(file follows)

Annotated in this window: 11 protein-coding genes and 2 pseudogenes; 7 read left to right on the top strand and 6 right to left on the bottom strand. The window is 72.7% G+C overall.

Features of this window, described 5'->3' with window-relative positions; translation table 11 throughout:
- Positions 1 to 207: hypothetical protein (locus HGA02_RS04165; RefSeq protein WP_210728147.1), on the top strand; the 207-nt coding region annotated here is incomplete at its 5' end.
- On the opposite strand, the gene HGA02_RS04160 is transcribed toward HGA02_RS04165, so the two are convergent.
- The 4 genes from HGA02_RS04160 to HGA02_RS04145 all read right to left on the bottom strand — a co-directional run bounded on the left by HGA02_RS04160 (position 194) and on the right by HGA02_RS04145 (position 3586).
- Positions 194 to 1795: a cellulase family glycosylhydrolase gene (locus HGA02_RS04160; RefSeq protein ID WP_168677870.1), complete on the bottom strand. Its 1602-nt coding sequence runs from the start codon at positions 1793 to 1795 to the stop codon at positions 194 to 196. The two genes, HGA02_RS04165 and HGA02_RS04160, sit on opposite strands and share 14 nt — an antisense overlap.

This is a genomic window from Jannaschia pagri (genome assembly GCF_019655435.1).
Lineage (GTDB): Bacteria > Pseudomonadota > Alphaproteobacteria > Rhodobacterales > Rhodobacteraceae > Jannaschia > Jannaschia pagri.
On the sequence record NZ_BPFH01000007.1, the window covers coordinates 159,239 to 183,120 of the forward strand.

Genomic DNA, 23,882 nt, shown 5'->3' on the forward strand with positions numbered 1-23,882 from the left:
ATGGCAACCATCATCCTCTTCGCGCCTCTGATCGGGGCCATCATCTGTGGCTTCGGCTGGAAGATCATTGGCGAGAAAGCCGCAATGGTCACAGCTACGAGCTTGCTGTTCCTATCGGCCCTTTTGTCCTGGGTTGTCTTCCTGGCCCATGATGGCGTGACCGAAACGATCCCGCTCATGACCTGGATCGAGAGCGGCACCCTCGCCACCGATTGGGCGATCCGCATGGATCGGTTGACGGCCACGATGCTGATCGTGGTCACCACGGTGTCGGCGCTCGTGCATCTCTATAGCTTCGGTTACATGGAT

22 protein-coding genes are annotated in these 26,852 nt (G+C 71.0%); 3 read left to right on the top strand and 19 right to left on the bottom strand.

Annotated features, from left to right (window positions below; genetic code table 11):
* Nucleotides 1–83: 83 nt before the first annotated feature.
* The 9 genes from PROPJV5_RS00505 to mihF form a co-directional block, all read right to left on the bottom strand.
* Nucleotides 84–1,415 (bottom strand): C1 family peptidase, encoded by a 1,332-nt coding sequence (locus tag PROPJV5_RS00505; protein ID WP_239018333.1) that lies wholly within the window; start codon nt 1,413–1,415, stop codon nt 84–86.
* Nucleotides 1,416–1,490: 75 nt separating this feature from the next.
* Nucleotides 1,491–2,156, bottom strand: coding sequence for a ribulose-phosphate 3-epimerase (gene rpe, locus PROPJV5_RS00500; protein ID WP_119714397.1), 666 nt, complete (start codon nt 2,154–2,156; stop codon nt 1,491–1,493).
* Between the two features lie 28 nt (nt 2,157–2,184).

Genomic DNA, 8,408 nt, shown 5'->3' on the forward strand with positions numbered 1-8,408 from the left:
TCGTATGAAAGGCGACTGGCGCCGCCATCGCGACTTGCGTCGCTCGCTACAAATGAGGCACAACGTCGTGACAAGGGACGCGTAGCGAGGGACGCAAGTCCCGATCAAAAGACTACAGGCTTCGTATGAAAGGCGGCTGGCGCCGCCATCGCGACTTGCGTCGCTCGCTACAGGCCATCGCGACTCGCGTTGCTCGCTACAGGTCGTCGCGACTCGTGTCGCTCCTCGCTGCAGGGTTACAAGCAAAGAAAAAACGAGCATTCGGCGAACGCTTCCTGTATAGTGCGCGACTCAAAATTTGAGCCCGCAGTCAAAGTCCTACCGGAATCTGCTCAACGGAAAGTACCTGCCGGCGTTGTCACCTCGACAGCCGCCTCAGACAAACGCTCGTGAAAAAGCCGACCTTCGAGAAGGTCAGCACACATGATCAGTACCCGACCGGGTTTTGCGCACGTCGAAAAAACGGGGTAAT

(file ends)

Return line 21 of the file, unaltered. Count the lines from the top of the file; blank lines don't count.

TCGTATGAAAGGCGACTGGCGCCGCCATCGCGACTTGCGTCGCTCGCTACAAATGAGGCACAACGTCGTGACAAGGGACGCGTAGCGAGGGACGCAAGTCCCGATCAAAAGACTACAGGCTTCGTATGAAAGGCGGCTGGCGCCGCCATCGCGACTTGCGTCGCTCGCTACAGGCCATCGCGACTCGCGTTGCTCGCTACAGGTCGTCGCGACTCGTGTCGCTCCTCGCTGCAGGGTTACAAGCAAAGAAAAAACGAGCATTCGGCGAACGCTTCCTGTATAGTGCGCGACTCAAAATTTGAGCCCGCAGTCAAAGTCCTACCGGAATCTGCTCAACGGAAAGTACCTGCCGGCGTTGTCACCTCGACAGCCGCCTCAGACAAACGCTCGTGAAAAAGCCGACCTTCGAGAAGGTCAGCACACATGATCAGTACCCGACCGGGTTTTGCGCACGTCGAAAAAACGGGGTAAT